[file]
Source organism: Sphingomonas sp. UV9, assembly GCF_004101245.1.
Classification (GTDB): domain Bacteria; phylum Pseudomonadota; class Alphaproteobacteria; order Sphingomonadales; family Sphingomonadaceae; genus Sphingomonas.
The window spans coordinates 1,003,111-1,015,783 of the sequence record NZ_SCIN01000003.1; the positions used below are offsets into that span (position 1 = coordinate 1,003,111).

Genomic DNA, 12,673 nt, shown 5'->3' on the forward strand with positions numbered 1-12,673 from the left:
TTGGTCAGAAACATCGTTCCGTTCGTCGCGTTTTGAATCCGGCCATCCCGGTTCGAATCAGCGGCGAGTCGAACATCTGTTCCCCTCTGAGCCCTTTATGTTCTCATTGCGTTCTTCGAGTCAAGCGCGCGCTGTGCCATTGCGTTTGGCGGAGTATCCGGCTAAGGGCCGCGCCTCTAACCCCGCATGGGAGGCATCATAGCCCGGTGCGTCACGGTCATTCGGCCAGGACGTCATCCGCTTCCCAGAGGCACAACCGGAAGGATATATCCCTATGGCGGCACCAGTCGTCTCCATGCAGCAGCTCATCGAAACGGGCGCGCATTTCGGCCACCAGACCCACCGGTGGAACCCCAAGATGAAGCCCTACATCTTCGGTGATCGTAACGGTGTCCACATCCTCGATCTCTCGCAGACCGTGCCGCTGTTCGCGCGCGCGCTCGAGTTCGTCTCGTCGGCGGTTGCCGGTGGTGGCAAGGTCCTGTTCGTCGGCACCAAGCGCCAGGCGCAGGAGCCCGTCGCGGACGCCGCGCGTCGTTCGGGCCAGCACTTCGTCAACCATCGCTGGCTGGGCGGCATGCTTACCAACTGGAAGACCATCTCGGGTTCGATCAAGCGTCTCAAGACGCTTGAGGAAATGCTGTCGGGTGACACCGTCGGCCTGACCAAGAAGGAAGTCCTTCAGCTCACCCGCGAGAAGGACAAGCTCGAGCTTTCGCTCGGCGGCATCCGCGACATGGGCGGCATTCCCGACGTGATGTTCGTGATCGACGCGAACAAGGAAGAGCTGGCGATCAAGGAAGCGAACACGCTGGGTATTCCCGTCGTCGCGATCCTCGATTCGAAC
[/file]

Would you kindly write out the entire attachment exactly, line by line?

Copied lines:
Source organism: Sphingomonas sp. UV9, assembly GCF_004101245.1.
Classification (GTDB): domain Bacteria; phylum Pseudomonadota; class Alphaproteobacteria; order Sphingomonadales; family Sphingomonadaceae; genus Sphingomonas.
The window spans coordinates 1,003,111-1,015,783 of the sequence record NZ_SCIN01000003.1; the positions used below are offsets into that span (position 1 = coordinate 1,003,111).

Genomic DNA, 12,673 nt, shown 5'->3' on the forward strand with positions numbered 1-12,673 from the left:
TTGGTCAGAAACATCGTTCCGTTCGTCGCGTTTTGAATCCGGCCATCCCGGTTCGAATCAGCGGCGAGTCGAACATCTGTTCCCCTCTGAGCCCTTTATGTTCTCATTGCGTTCTTCGAGTCAAGCGCGCGCTGTGCCATTGCGTTTGGCGGAGTATCCGGCTAAGGGCCGCGCCTCTAACCCCGCATGGGAGGCATCATAGCCCGGTGCGTCACGGTCATTCGGCCAGGACGTCATCCGCTTCCCAGAGGCACAACCGGAAGGATATATCCCTATGGCGGCACCAGTCGTCTCCATGCAGCAGCTCATCGAAACGGGCGCGCATTTCGGCCACCAGACCCACCGGTGGAACCCCAAGATGAAGCCCTACATCTTCGGTGATCGTAACGGTGTCCACATCCTCGATCTCTCGCAGACCGTGCCGCTGTTCGCGCGCGCGCTCGAGTTCGTCTCGTCGGCGGTTGCCGGTGGTGGCAAGGTCCTGTTCGTCGGCACCAAGCGCCAGGCGCAGGAGCCCGTCGCGGACGCCGCGCGTCGTTCGGGCCAGCACTTCGTCAACCATCGCTGGCTGGGCGGCATGCTTACCAACTGGAAGACCATCTCGGGTTCGATCAAGCGTCTCAAGACGCTTGAGGAAATGCTGTCGGGTGACACCGTCGGCCTGACCAAGAAGGAAGTCCTTCAGCTCACCCGCGAGAAGGACAAGCTCGAGCTTTCGCTCGGCGGCATCCGCGACATGGGCGGCATTCCCGACGTGATGTTCGTGATCGACGCGAACAAGGAAGAGCTGGCGATCAAGGAAGCGAACACGCTGGGTATTCCCGTCGTCGCGATCCTCGATTCGAAC